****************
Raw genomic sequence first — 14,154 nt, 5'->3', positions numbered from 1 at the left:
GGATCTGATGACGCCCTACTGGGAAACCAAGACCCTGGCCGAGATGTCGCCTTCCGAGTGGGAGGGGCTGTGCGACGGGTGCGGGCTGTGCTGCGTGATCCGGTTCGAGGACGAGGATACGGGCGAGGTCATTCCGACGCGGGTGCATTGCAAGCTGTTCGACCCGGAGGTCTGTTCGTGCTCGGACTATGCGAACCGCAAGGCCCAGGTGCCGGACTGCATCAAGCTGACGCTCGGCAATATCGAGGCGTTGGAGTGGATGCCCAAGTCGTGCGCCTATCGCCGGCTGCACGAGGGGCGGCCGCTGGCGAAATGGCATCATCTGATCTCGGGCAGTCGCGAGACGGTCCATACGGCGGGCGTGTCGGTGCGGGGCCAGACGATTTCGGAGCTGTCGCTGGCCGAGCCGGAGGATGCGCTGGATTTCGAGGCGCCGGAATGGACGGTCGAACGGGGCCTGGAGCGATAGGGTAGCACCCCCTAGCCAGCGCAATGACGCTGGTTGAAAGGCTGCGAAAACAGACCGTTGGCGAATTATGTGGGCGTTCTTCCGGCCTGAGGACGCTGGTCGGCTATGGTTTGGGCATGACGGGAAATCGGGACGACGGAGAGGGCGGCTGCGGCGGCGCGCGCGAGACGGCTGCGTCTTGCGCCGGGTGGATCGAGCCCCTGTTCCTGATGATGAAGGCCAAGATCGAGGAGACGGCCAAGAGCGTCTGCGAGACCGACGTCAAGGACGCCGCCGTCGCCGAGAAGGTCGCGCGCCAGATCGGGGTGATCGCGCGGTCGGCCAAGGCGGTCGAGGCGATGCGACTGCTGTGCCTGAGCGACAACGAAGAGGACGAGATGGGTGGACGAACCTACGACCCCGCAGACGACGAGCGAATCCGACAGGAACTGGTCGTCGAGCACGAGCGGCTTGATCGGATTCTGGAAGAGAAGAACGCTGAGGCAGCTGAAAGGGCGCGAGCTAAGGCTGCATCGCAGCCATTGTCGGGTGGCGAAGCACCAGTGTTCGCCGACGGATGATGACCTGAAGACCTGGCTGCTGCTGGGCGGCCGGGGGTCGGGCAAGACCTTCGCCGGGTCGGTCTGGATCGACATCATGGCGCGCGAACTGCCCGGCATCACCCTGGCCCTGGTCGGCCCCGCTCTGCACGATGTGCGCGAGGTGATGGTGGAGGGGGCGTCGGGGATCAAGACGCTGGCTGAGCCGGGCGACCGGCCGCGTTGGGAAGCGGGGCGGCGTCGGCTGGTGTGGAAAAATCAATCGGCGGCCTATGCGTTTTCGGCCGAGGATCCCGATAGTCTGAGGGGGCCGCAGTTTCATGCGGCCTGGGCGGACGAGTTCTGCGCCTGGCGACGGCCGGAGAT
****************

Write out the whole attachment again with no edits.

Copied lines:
Raw genomic sequence first — 14,154 nt, 5'->3', positions numbered from 1 at the left:
GGATCTGATGACGCCCTACTGGGAAACCAAGACCCTGGCCGAGATGTCGCCTTCCGAGTGGGAGGGGCTGTGCGACGGGTGCGGGCTGTGCTGCGTGATCCGGTTCGAGGACGAGGATACGGGCGAGGTCATTCCGACGCGGGTGCATTGCAAGCTGTTCGACCCGGAGGTCTGTTCGTGCTCGGACTATGCGAACCGCAAGGCCCAGGTGCCGGACTGCATCAAGCTGACGCTCGGCAATATCGAGGCGTTGGAGTGGATGCCCAAGTCGTGCGCCTATCGCCGGCTGCACGAGGGGCGGCCGCTGGCGAAATGGCATCATCTGATCTCGGGCAGTCGCGAGACGGTCCATACGGCGGGCGTGTCGGTGCGGGGCCAGACGATTTCGGAGCTGTCGCTGGCCGAGCCGGAGGATGCGCTGGATTTCGAGGCGCCGGAATGGACGGTCGAACGGGGCCTGGAGCGATAGGGTAGCACCCCCTAGCCAGCGCAATGACGCTGGTTGAAAGGCTGCGAAAACAGACCGTTGGCGAATTATGTGGGCGTTCTTCCGGCCTGAGGACGCTGGTCGGCTATGGTTTGGGCATGACGGGAAATCGGGACGACGGAGAGGGCGGCTGCGGCGGCGCGCGCGAGACGGCTGCGTCTTGCGCCGGGTGGATCGAGCCCCTGTTCCTGATGATGAAGGCCAAGATCGAGGAGACGGCCAAGAGCGTCTGCGAGACCGACGTCAAGGACGCCGCCGTCGCCGAGAAGGTCGCGCGCCAGATCGGGGTGATCGCGCGGTCGGCCAAGGCGGTCGAGGCGATGCGACTGCTGTGCCTGAGCGACAACGAAGAGGACGAGATGGGTGGACGAACCTACGACCCCGCAGACGACGAGCGAATCCGACAGGAACTGGTCGTCGAGCACGAGCGGCTTGATCGGATTCTGGAAGAGAAGAACGCTGAGGCAGCTGAAAGGGCGCGAGCTAAGGCTGCATCGCAGCCATTGTCGGGTGGCGAAGCACCAGTGTTCGCCGACGGATGATGACCTGAAGACCTGGCTGCTGCTGGGCGGCCGGGGGTCGGGCAAGACCTTCGCCGGGTCGGTCTGGATCGACATCATGGCGCGCGAACTGCCCGGCATCACCCTGGCCCTGGTCGGCCCCGCTCTGCACGATGTGCGCGAGGTGATGGTGGAGGGGGCGTCGGGGATCAAGACGCTGGCTGAGCCGGGCGACCGGCCGCGTTGGGAAGCGGGGCGGCGTCGGCTGGTGTGGAAAAATCAATCGGCGGCCTATGCGTTTTCGGCCGAGGATCCCGATAGTCTGAGGGGGCCGCAGTTTCATGCGGCCTGGGCGGACGAGTTCTGCGCCTGGCGACGGCCGGAGAT